Giant Advanced TCR

Once upon a time, I was a roadie. My first speed-steed was an electric-blue, Italian-made Detto, and I had loads of fun with it. I raced regularly on it, too — mostly around Penang island where I used to live.

Steel was real then. I remember my housemate Tom Smith who rode a custom-built Reynolds 531 bike. Very light, very fast and super responsive, and it cost an arm and a leg (two legs if I counted in RM instead of pound sterling).

Since getting my Surly Long Haul Trucker, I’ve been  doing a fair bit of road riding … so much so that the roadie that was buried deep inside in me began to resurface. Unfortunately, so did that dreaded disease — upgradeititis.

Anyway, I succumbed to it — wholeheartedly, I might add. I had been eyeing the full-carbon 2009 Giant TCR Advanced 3, and research seemed to point to this as the best-bang-for-the-ringgit ride (I am kinda partial to Giant bikes).

The TCR Advanced 3 is a monocoque full-carbon wonder; compact, light and more importantly, stiffer even than last year’s TCR, especially the bottom bracket.

Nice bike … but one decal too many, if you ask me. If I had my way, I’d also drop the double strip of yellow on the top tube.

The oversized steerer — stiff, responsive and makes the bike go wherever it’s pointed without any hesitation.
Not as neat as the integrated seat-post of Team Rabobank’s team-issue TCR Advanced SL, but it’ll do.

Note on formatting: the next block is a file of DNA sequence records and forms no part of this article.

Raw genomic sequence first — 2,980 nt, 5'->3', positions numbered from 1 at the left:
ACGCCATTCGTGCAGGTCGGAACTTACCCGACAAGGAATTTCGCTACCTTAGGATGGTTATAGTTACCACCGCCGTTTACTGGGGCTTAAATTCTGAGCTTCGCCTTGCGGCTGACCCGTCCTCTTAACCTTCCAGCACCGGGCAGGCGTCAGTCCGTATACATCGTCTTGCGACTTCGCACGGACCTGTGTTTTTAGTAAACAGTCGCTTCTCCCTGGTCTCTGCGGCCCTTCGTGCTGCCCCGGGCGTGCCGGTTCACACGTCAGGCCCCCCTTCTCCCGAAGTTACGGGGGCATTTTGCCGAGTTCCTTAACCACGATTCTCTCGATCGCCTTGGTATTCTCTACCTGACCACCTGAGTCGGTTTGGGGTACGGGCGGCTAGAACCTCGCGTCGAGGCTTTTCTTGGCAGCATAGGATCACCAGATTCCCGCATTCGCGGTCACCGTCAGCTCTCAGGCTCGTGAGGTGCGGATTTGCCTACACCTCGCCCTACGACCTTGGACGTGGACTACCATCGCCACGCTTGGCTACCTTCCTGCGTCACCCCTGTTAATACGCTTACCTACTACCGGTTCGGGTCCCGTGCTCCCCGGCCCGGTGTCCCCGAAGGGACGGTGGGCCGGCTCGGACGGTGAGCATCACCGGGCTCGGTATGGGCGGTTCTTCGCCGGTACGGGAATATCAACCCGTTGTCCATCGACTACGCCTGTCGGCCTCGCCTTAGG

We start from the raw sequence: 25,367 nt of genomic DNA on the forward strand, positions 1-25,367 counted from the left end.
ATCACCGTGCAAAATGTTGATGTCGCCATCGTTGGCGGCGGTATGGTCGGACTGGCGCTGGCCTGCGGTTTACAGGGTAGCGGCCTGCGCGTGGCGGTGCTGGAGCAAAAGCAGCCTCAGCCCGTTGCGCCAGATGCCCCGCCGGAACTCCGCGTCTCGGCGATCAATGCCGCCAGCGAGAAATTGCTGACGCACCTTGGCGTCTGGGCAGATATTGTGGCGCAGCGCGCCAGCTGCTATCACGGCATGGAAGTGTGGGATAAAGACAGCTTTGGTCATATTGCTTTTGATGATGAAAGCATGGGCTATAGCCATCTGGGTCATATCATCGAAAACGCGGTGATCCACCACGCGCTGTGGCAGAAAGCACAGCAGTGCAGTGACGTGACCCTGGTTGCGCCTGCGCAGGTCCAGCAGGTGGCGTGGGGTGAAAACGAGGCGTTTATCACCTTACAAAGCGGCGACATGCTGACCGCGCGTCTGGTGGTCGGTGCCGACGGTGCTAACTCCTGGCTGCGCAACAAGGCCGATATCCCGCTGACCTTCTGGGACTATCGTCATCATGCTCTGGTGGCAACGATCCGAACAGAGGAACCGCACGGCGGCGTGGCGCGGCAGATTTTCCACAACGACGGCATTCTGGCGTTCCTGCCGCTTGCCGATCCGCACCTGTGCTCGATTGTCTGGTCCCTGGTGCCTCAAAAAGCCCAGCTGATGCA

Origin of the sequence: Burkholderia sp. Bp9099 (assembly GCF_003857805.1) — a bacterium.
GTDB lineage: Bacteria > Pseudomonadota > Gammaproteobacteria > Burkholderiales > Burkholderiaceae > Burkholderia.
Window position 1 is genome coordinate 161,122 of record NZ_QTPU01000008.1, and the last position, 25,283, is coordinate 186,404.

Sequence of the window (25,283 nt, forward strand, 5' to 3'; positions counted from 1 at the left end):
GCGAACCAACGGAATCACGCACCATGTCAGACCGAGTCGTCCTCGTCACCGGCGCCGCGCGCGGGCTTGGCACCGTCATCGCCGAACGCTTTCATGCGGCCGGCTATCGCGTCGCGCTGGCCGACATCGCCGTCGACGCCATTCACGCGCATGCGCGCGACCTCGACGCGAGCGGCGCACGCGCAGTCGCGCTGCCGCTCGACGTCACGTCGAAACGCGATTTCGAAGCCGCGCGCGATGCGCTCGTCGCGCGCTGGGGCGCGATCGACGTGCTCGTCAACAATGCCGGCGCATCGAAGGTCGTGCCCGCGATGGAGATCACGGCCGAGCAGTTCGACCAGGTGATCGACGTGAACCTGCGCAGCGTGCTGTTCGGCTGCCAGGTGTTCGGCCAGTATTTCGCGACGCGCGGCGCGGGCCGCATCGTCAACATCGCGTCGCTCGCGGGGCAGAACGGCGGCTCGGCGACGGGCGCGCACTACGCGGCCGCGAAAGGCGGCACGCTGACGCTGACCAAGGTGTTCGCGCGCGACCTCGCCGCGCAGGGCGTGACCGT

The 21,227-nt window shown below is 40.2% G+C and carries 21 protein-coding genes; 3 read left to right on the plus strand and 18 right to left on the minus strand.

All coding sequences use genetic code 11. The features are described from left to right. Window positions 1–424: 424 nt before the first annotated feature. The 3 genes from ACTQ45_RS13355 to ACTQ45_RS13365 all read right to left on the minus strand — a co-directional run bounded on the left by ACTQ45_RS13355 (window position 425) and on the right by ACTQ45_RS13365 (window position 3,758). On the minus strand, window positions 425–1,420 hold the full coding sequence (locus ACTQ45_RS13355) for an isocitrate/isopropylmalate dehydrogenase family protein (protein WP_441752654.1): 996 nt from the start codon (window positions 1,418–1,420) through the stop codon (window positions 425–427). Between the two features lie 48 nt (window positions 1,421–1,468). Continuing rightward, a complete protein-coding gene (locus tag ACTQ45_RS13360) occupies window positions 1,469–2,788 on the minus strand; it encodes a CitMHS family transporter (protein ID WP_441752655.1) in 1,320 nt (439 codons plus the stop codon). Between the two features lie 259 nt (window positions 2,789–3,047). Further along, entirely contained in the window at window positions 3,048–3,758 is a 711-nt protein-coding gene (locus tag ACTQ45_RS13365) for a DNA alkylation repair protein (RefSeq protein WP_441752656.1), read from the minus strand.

Star Wars Battle Droid?
The fork soaks up most bumps very nicely, thank you.
The whopper of a bottom bracket — stiff and totally torque-y, especially when off-saddle.
Big BB = big down-tube.

The stock hoops that came with the bike were Xero Lites — not exactly a snappy set of wheels, so I swapped them with a pair of DuraAce 7850 carbon composite clinchers instead.
1380 is what both wheels weigh in gms. The braking section of the rim is full aluminum but the inner section is  aluminum (a mere 0.5mm thick) mated with carbon fibre. This wheel is a delight to ride.
Carbon cages, obviously 🙂
You can’t go wrong with DuraAce hubs. This one is titanium, and surprisingly, it runs on cup-and-cone bearings instead of sealed ones — kinda old school but I like it cos it’s totally serviceable. I can’t believe how easily and smoothly the wheel spins with just a mere nudge.

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